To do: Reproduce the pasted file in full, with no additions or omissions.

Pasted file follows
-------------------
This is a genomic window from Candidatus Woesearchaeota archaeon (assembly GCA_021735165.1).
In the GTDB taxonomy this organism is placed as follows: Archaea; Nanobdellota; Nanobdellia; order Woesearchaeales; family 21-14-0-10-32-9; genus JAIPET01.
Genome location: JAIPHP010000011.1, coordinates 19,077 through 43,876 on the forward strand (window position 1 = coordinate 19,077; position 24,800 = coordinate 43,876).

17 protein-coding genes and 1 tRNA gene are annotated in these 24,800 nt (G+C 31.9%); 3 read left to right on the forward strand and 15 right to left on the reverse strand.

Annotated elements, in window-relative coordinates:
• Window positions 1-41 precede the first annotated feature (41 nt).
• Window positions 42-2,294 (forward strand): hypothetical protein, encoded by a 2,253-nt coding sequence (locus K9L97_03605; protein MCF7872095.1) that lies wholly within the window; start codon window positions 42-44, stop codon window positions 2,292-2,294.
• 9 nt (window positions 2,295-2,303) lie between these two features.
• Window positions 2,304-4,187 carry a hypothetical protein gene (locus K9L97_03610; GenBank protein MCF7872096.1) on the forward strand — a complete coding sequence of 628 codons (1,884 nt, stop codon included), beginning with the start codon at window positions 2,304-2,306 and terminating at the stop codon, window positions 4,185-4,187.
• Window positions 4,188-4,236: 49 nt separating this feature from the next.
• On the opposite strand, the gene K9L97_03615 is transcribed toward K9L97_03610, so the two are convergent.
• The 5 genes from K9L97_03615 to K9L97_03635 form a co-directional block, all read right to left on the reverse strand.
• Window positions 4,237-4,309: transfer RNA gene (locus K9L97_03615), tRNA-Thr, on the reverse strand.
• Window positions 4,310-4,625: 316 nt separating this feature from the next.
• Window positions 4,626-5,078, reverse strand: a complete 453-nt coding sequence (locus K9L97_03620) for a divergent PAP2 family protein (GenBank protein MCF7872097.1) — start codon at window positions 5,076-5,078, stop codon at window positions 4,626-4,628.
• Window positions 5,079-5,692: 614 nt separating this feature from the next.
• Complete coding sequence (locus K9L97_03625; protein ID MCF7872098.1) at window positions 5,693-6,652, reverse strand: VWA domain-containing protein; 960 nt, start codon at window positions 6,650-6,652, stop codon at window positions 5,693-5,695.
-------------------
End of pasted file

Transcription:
This is a genomic window from Candidatus Woesearchaeota archaeon (assembly GCA_021735165.1).
In the GTDB taxonomy this organism is placed as follows: Archaea; Nanobdellota; Nanobdellia; order Woesearchaeales; family 21-14-0-10-32-9; genus JAIPET01.
Genome location: JAIPHP010000011.1, coordinates 19,077 through 43,876 on the forward strand (window position 1 = coordinate 19,077; position 24,800 = coordinate 43,876).

17 protein-coding genes and 1 tRNA gene are annotated in these 24,800 nt (G+C 31.9%); 3 read left to right on the forward strand and 15 right to left on the reverse strand.

Annotated elements, in window-relative coordinates:
• Window positions 1-41 precede the first annotated feature (41 nt).
• Window positions 42-2,294 (forward strand): hypothetical protein, encoded by a 2,253-nt coding sequence (locus K9L97_03605; protein MCF7872095.1) that lies wholly within the window; start codon window positions 42-44, stop codon window positions 2,292-2,294.
• 9 nt (window positions 2,295-2,303) lie between these two features.
• Window positions 2,304-4,187 carry a hypothetical protein gene (locus K9L97_03610; GenBank protein MCF7872096.1) on the forward strand — a complete coding sequence of 628 codons (1,884 nt, stop codon included), beginning with the start codon at window positions 2,304-2,306 and terminating at the stop codon, window positions 4,185-4,187.
• Window positions 4,188-4,236: 49 nt separating this feature from the next.
• On the opposite strand, the gene K9L97_03615 is transcribed toward K9L97_03610, so the two are convergent.
• The 5 genes from K9L97_03615 to K9L97_03635 form a co-directional block, all read right to left on the reverse strand.
• Window positions 4,237-4,309: transfer RNA gene (locus K9L97_03615), tRNA-Thr, on the reverse strand.
• Window positions 4,310-4,625: 316 nt separating this feature from the next.
• Window positions 4,626-5,078, reverse strand: a complete 453-nt coding sequence (locus K9L97_03620) for a divergent PAP2 family protein (GenBank protein MCF7872097.1) — start codon at window positions 5,076-5,078, stop codon at window positions 4,626-4,628.
• Window positions 5,079-5,692: 614 nt separating this feature from the next.
• Complete coding sequence (locus K9L97_03625; protein ID MCF7872098.1) at window positions 5,693-6,652, reverse strand: VWA domain-containing protein; 960 nt, start codon at window positions 6,650-6,652, stop codon at window positions 5,693-5,695.